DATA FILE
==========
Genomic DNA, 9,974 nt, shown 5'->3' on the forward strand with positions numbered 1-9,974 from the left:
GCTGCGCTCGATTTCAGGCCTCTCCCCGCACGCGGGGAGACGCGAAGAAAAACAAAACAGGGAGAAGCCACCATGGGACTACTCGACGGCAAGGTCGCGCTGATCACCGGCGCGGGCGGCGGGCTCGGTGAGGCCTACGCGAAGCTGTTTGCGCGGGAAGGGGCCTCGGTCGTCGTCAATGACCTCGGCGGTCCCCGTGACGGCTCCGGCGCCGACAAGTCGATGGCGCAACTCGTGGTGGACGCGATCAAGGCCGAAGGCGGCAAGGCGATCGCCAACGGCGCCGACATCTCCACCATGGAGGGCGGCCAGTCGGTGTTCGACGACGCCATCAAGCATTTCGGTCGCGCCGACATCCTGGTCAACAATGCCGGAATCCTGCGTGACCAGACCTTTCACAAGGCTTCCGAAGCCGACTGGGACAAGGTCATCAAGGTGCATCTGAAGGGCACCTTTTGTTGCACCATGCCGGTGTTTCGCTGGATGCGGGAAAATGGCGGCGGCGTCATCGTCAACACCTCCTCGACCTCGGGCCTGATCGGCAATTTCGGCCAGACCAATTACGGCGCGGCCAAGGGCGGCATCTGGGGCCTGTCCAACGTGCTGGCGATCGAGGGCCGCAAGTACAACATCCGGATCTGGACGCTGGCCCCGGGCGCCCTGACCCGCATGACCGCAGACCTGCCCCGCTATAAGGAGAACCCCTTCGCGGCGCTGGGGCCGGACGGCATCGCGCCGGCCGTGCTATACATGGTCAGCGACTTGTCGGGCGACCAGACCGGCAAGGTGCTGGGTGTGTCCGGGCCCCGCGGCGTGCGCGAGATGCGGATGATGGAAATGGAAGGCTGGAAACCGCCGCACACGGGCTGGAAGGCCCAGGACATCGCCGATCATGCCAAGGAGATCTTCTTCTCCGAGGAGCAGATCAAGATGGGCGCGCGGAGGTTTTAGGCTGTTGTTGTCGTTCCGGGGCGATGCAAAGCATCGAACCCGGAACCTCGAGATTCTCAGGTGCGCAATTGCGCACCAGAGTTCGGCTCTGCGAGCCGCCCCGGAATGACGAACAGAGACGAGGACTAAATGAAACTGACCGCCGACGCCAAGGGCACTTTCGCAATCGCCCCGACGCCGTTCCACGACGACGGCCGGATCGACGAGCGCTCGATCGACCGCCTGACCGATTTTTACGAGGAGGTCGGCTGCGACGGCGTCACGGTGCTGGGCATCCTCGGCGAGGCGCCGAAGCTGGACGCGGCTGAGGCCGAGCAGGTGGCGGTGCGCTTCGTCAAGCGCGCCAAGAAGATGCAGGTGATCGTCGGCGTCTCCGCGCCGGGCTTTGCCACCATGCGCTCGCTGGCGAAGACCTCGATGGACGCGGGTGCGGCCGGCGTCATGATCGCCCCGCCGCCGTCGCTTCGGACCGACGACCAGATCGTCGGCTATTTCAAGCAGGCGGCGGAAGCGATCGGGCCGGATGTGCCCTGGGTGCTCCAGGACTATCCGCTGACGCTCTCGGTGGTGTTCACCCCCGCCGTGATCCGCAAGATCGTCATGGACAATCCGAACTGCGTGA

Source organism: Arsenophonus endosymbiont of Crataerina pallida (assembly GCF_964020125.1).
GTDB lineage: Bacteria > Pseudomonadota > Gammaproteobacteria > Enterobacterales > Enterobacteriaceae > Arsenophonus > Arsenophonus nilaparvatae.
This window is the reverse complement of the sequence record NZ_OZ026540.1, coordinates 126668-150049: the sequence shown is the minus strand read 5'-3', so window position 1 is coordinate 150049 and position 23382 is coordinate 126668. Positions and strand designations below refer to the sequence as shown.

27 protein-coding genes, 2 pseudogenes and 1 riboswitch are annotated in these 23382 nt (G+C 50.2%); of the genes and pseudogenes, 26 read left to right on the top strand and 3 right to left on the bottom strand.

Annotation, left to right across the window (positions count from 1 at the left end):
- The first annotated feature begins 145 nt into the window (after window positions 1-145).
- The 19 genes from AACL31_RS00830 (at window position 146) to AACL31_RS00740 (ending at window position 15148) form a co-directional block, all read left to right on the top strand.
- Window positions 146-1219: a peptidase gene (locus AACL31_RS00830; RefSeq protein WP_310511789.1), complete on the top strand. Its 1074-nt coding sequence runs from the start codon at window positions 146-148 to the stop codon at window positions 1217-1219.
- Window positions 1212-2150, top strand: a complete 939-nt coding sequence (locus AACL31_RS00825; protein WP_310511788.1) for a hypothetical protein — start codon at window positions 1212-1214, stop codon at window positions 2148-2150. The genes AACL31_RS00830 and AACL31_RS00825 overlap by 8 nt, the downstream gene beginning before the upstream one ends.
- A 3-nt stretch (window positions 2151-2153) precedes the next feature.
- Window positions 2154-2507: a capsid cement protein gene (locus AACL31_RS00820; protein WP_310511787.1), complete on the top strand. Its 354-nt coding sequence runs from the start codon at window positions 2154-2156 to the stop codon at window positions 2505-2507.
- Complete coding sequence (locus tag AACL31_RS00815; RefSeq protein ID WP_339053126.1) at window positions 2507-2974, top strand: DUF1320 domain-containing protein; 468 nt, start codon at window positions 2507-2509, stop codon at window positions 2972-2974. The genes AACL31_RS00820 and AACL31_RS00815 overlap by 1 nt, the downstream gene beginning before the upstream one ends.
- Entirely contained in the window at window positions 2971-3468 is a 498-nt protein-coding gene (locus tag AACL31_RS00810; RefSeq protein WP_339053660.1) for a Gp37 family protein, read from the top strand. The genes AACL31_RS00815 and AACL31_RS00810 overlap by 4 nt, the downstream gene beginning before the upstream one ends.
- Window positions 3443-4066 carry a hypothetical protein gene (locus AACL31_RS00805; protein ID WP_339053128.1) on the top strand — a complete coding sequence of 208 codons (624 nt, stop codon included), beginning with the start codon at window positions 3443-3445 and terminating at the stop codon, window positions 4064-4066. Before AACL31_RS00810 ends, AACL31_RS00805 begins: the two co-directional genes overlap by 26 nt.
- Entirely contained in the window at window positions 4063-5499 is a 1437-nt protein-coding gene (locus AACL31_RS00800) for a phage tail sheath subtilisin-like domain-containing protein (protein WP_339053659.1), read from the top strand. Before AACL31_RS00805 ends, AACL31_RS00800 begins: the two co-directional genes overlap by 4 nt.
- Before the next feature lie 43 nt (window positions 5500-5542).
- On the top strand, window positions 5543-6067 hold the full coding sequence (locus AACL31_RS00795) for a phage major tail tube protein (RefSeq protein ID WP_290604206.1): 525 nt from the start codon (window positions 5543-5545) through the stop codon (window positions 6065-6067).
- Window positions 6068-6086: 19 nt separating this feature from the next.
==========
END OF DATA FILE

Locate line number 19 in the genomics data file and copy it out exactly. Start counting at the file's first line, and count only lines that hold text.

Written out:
- On the top strand, window positions 5543-6067 hold the full coding sequence (locus AACL31_RS00795) for a phage major tail tube protein (RefSeq protein ID WP_290604206.1): 525 nt from the start codon (window positions 5543-5545) through the stop codon (window positions 6065-6067).